In recent years, vascular invasion has been considered an important prognostic factor for patients with p-Stage I NSCLC without metastasis to the lymph nodes [17-23]. Although it is generally believed that HE staining alone is insufficient for vascular invasion diagnoses, few studies have compared HE staining with immunostaining or other specific staining for vascular invasion. Several vascular markers have been previously used. CD31 and CD34 are reactive with vascular endothelial cells; however, CD31 exhibits cross-reaction with platelets, monocytes, and macrophages, and CD34 displays cross-reaction with hematological stem cells and mesenchymal cells. We decided to use EvG staining and podoplanin immunostaining because the former illustrates the blood vessels and clarifies vascular destruction by tumor cells. Podoplanin depicts lymphatic endothelium in the mesenchyme only. Given the difficulty in performing EvG and D2-40 staining of the entire tumor section for all patients in a diagnostic setting, we used the largest tumor sections to ensure realistic representative values (1–5 slide glasses per patient; mean, 1.5 slide glasses per patient in the current study).
We demonstrated that HE staining alone is not sufficient to diagnose vascular invasion accurately, by first examining the diagnosis by HE staining alone, and then adding EvG and D2-40 staining. As shown in Tables 2, 3 and 4, although diagnosis of BVI on HE staining alone revealed significant differences in both univariate and multivariate analyses (HR = 3.945; p < 0.0001 and p = 0.002, respectively), it was apparent that this diagnosis had an inferior sensitivity, as the diagnosis was missed in many patients and their risk of recurrence was not accurately diagnosed. Therefore, HE staining alone cannot accurately identify vascular invasion as similar results were obtained for the diagnosis of ly. HE staining is likely to yield false-negative results in patients who have vascular channels that are difficult to recognize by HE staining alone. This can be because of the destruction of the existing vascular lumen structure, small gaps between the vascular wall and tumor cells, and extremely dense tumors with solid components which results in an indistinct vascular lumen. In contrast, possible reasons for false-positive results following HE staining include a tumor in a prominently thickened alveolar wall owing to advanced fibrosis, easily misidentified as blood vessels, and the presence of tumor cells in gaps created as artifacts during sample preparation. The diagnosis of vascular invasion on HE staining alone may be dependent on the skills of the observer. Although diagnosis by more than one observer may increase accuracy, the addition of EvG and D2-40 staining enables both experienced evaluators and other observers to diagnose vascular invasion readily, and is extremely important for a more accurate diagnosis and assessment of recurrence factors.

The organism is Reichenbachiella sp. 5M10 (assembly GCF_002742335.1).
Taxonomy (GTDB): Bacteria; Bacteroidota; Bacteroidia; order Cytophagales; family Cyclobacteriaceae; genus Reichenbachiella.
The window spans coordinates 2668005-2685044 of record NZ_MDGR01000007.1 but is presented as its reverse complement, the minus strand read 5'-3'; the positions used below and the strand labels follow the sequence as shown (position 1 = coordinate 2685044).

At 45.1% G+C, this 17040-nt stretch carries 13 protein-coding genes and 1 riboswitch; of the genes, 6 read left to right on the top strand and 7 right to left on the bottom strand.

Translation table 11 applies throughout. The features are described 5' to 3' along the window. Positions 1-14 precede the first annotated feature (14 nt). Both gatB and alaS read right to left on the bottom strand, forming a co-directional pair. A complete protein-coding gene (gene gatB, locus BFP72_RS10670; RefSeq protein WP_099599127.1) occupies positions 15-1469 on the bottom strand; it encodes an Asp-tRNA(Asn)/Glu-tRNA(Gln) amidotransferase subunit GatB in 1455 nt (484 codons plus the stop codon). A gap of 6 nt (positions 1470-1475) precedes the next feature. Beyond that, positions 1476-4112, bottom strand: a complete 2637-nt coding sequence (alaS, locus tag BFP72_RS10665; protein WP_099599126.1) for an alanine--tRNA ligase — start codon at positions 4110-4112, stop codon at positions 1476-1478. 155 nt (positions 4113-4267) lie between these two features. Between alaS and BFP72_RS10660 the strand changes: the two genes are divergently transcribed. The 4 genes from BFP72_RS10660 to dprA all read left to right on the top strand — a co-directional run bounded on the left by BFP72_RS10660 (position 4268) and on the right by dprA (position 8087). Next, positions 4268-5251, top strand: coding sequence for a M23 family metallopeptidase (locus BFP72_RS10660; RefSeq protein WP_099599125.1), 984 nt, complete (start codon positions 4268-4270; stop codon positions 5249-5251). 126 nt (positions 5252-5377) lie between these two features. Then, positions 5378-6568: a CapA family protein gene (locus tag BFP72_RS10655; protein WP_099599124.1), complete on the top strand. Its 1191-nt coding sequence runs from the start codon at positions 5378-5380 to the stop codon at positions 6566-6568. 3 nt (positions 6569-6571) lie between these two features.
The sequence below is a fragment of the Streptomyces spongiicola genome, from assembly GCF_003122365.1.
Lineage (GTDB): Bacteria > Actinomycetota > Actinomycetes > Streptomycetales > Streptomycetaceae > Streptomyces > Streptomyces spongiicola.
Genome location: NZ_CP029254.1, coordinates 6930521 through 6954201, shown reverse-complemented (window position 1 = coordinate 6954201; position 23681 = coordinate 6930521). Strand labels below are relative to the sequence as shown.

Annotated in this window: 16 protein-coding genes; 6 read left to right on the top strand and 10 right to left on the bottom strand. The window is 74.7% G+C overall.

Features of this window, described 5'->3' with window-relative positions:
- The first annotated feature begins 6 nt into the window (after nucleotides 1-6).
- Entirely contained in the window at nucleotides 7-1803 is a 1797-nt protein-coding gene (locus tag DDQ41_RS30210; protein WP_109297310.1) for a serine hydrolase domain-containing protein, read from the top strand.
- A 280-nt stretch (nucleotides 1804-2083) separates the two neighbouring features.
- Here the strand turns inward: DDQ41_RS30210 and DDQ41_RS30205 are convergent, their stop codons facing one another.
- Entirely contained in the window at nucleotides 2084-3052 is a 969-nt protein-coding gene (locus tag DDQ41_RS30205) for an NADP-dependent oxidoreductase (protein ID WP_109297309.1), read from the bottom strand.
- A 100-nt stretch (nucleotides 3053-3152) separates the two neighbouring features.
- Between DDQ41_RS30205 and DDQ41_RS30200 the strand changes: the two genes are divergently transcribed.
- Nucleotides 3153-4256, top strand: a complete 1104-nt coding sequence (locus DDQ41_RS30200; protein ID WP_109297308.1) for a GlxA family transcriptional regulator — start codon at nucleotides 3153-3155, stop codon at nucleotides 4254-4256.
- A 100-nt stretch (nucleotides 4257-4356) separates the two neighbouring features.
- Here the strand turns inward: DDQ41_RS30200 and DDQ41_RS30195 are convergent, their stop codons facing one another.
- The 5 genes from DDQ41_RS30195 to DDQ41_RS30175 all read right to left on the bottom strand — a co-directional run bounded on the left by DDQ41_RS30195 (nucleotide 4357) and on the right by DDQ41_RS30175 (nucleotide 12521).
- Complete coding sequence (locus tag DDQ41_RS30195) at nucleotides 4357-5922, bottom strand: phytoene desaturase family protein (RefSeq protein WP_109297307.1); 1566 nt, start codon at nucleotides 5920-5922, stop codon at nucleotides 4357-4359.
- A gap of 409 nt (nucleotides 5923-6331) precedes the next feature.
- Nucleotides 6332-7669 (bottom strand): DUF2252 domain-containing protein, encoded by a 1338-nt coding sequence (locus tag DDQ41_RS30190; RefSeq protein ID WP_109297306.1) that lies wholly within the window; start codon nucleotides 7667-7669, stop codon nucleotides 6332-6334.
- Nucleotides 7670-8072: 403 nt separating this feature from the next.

Currently, vascular invasion is often assessed using vague qualitative expressions such as “present”, “slight”, and “moderate”. Therefore, we assessed whether there was a significant difference in evaluation of vascular invasion by counting the number of invaded blood vessels on the entire surface of the largest tumor section. A significant difference was noted in the initial comparison between v(+) and v(−), probably because of the predominance of patients with ≥2 v. The most important aspect of the diagnosis of v is not whether it is present or absent, but instead, it is the presence of ≥2 v in the largest tumor section, i.e., the “degree” of v at a given level (assessment considering the BVI). In the diagnosis of ly, a significant difference was observed between the 0 ly and 1 ly groups (p <0.0001), with no further significant difference observed between the 1 ly and ≥2 ly groups. These findings indicate the importance of “presence” in ly diagnosis (assessment considering the LVI).